1999 – Khalid Khannouchi

Embed from Getty Images


24-Oct-1999 – Chicago Marathon – 2:05:42 – New Balance RC110
Date of birth: 12-Sep-1971
Nationality: Moroccan (at the time)
World Record Duration: 2 years, 5 months, 21 days

The athlete:                
Khalid Khannouchi emigrated from Morocco to the United States of America in 1993, marrying in 1996. Due to bureaucratic delays, come 1999 Khannouchi was still waiting for his citizenship. This put him in a difficult position for the 2000 Olympics, as he wanted to compete for his adoptive country. More than that, the American team desperately needed someone of his talent.

He had burst onto the scene in 1997, winning the Chicago Marathon in 2:07:10. This was the fastest debut in the history of the marathon, and the fourth fastest time ever ran. To qualify for the 2000 Olympics, runners needed to have run in under 2:14. There was only one other American runner who had got below this mark, and they were nowhere near as fast as Khannouchi.

Organisers for the 1999 Chicago Marathon wanted to give competitors the best chance to break the world record. There were pacers, who ran quick half-marathons before pulling out. Ahead of them was a pace car displaying the race time and finish pace. The weather was not ideal for Khannouchi, who recounted that he made sure to stay relaxed as the race progressed.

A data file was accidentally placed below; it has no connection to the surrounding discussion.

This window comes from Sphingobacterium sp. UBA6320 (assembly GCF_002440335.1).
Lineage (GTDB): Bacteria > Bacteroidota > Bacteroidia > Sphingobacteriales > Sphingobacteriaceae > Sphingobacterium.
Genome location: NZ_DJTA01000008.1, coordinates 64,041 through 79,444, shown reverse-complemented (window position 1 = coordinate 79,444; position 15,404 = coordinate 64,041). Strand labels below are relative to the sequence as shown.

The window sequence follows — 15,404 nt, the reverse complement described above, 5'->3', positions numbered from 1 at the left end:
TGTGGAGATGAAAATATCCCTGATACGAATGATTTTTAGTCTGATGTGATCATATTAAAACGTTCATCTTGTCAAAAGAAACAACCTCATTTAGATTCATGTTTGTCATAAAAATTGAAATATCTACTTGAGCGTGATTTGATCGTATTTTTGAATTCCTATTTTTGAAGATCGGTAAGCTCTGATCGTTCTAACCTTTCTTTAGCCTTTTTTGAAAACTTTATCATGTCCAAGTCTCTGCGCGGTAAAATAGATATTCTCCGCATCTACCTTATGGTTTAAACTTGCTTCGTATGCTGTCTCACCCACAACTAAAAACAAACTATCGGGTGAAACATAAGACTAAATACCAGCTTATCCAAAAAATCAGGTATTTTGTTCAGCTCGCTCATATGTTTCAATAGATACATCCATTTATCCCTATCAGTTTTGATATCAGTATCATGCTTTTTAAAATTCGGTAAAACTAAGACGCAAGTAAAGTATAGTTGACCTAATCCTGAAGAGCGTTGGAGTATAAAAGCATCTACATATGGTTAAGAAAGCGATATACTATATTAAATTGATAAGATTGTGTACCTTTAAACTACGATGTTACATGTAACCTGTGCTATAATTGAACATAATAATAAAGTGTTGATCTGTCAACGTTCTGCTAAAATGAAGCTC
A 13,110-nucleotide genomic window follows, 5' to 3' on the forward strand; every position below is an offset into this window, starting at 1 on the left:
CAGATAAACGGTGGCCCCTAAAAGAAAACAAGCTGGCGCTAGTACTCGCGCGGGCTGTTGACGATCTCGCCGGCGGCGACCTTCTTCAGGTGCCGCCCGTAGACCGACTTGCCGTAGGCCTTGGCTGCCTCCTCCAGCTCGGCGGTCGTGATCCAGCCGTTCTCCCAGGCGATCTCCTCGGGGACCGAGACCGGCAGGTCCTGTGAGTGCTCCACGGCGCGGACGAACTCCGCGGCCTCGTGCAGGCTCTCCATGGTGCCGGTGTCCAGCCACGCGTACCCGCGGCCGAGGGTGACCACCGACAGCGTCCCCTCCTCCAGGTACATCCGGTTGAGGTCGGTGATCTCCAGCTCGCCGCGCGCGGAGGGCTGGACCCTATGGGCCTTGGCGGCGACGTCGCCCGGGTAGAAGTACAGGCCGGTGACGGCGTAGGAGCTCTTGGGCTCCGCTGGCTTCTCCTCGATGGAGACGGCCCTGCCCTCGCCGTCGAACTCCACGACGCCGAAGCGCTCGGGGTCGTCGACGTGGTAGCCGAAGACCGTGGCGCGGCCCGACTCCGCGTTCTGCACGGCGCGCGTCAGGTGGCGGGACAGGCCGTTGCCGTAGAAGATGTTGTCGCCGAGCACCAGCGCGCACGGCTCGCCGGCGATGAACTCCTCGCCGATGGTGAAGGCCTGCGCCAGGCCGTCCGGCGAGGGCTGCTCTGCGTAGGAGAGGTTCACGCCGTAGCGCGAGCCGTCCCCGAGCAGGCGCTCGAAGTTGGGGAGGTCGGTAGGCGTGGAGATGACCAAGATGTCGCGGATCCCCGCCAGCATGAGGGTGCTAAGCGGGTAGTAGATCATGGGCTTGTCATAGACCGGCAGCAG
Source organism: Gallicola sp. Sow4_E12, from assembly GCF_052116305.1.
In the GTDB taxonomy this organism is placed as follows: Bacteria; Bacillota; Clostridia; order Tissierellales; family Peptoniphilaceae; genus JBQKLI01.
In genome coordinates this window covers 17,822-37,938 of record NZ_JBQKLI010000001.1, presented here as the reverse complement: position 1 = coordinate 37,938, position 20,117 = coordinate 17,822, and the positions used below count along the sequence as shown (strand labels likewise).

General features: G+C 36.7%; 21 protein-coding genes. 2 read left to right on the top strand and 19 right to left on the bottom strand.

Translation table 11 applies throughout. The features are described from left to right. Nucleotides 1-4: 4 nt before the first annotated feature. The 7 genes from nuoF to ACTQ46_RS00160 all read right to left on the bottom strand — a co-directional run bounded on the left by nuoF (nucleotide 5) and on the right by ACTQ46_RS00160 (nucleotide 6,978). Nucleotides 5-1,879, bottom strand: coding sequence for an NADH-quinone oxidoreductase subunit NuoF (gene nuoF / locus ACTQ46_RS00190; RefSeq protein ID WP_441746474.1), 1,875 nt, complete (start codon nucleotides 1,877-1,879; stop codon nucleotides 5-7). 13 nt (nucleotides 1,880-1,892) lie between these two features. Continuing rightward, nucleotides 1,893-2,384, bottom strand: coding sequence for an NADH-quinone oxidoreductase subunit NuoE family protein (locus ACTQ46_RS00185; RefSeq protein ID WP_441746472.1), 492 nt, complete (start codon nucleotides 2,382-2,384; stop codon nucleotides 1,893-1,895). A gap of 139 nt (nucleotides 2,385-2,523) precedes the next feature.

The strategy paid off handsomely, Khannouchi lowering the benchmark by nearly half a minute from Ronaldo Da Costa. Although he got his citizenship, an ankle injury at the 2000 London Marathon prevented him from participating in the Olympic marathon trials. Although not Olympic gold, he would have his redemption soon.

The shoes:                   

The runners he wore were first known as the COMP 800, released in Japan in 1996. They were brought to America the next year and were renamed the RC110. The shoe used two different types of foam to compensate for their low stack height.

Most of the midsole was made with foam called Acteva, developed by chemicals company DuPont. They boasted that it was 12% lighter than other foams available at the time. At the heel was Abzorb, which is New Balance’s proprietary foam which it also developed with DuPont.

Abzorb foam is designed to resist compression, which means it can provide greater cushion and durability compared with normal EVA foams. As a result the RC110 weighed in at 220 grams, which was quite svelte at the time. New Balance’s latest racer, the RC Elite, weighs 207 grams despite being equipped with a carbon-fibre plate and higher stack height.

New Balance also wanted to honour Khannouchi’s achievement, so they renamed the RC110 again to give the world the RC205WR. It was still an uncompromising racing flat, and was produced for many years. New Balance have however brought back the RC205WR recently as a casual option. Some colourways are rarer than others, including some limited releases with Japanese fashion labels. Unfortunately the options don’t include the simple combination of white and black with a red N that Khannouchi wore to such devastating effect.

As a bonus, I did find an obscure RC110 colourway available at the time, which to me would look quite good on the RC205WR. It also clearly shoes that apart from the model name, the RC205WR is identical to the RC110.